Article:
With time for the panel discussion over, Shey summarized the talk, noting key points including: To Marco’s point, there is no revolution without love. There is much power within our youth to effect change, and documenting is essential to taking ownership of our own narratives. A brief Question and Answer session followed the talk.
Question: How do we create Brave Spaces? Do you have guidelines you use for creating a Brave Space?
Answer: (Je-Shawna) I do have guidelines, but I always workshop them with the group I am working with. One guideline is that we still work hard not to cause harm, but if harm comes, we will work through it. We also name who the guidelines are for. We define allyship as action. We acknowledge our own privileges. We look out for who is taking up too much space. We look out for who is socialized to shrink in these spaces, and be sure to give attention to them. We have to come up with these guidelines as a community—do this together.
Q: What about education for non-minority kids who can’t relate to what you’ve been through, and later get into a position of power and won’t understand where others come from?
A: (Anjel) There are not very many white students at AS220, but there are a few. I remember there was one white kid, and everyone like him, but he would throw around the “N” word, and at first we let it go, because we have a philosophy to let some things young people do and say go, and to also put it on the other kids to speak up and call others out for their behavior, instead of the adults doing it. Well, this kid he was saying it a lot, and to get a rise out of others, and so staff had to pull him aside, and explain to him how that was “f’d” up for a lot of reasons. With white kids we work with, we can bring them information, teach them what to do to be an ally. We see them get uncomfortable sometimes when we’re discussing issues, but it’s important for people to talk to their people, to be involved in anti-racist work. When I talk to these people, I want them to be in community to call each other in.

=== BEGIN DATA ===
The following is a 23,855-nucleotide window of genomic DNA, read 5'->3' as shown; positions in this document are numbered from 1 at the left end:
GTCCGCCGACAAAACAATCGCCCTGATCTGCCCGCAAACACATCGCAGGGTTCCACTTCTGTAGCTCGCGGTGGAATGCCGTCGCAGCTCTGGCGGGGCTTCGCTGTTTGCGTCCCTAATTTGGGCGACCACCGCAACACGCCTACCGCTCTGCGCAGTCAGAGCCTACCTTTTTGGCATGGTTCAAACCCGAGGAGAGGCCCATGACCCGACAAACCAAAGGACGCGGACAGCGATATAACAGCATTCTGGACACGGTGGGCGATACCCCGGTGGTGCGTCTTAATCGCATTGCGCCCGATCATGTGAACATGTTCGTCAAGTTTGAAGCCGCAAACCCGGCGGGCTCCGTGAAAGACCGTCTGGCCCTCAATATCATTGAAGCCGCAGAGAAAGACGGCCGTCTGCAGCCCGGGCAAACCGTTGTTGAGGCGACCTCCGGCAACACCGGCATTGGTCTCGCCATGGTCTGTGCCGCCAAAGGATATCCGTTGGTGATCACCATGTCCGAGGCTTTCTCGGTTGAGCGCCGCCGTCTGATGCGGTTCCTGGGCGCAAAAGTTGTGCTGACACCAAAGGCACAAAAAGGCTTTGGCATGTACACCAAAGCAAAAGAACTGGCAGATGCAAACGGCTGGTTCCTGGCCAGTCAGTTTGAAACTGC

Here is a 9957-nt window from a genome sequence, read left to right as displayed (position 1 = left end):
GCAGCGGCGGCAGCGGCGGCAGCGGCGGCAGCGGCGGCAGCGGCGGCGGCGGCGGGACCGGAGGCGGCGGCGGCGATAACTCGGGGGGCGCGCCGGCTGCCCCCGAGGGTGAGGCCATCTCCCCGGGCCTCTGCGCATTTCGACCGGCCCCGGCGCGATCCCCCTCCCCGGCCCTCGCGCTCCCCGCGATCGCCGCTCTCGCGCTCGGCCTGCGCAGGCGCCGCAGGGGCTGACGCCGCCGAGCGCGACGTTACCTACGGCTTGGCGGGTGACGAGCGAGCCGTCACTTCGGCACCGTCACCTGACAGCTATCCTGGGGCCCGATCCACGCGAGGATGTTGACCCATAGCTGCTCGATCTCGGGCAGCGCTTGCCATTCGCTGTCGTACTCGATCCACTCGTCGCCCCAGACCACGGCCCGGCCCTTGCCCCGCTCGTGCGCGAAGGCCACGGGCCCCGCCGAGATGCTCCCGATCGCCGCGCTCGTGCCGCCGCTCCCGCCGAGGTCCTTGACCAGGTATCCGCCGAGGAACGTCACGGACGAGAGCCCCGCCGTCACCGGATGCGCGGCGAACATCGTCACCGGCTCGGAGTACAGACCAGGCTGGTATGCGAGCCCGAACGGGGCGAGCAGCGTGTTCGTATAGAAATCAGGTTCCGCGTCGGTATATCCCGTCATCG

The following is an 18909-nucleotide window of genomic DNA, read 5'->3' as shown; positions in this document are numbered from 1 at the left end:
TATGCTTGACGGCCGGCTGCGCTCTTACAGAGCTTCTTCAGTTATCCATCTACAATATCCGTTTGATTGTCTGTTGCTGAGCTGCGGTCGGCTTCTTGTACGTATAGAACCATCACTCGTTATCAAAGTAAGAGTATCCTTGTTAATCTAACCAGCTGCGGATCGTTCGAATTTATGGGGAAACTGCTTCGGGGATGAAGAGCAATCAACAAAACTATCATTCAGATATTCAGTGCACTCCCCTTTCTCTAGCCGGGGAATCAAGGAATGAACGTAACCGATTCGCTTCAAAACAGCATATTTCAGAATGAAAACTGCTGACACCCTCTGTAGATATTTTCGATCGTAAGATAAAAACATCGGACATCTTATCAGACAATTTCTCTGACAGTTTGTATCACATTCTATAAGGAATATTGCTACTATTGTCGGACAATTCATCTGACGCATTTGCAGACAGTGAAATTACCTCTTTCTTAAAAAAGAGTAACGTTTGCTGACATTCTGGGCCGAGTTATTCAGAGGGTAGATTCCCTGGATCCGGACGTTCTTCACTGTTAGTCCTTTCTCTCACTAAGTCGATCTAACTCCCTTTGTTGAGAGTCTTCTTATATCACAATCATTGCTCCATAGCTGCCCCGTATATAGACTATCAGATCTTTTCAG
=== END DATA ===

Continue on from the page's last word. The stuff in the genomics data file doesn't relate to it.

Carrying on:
Q: I live in North Kingstown, and want to know what I and others from that area can do, and what other initiatives there are outside of the city were we can help with matters of social justice?
A: (Marco) People, mostly those from marginalized communities, have worked on and we are close to having a Community Safety Act, which speaks to how police work is done. It is not going to fix everything, but it will have some effect on the mechanisms police have in place, and hold them more accountable for their actions. It’s folks of color that have pushed this forward.
What might it have meant if folks from South County had come up…now, I’m assuming, in South County, we are talking about the majority of people there, who are white. What if they came up in their SUV’s…(laughter from audience)…no, because you have SUV’s down in South County!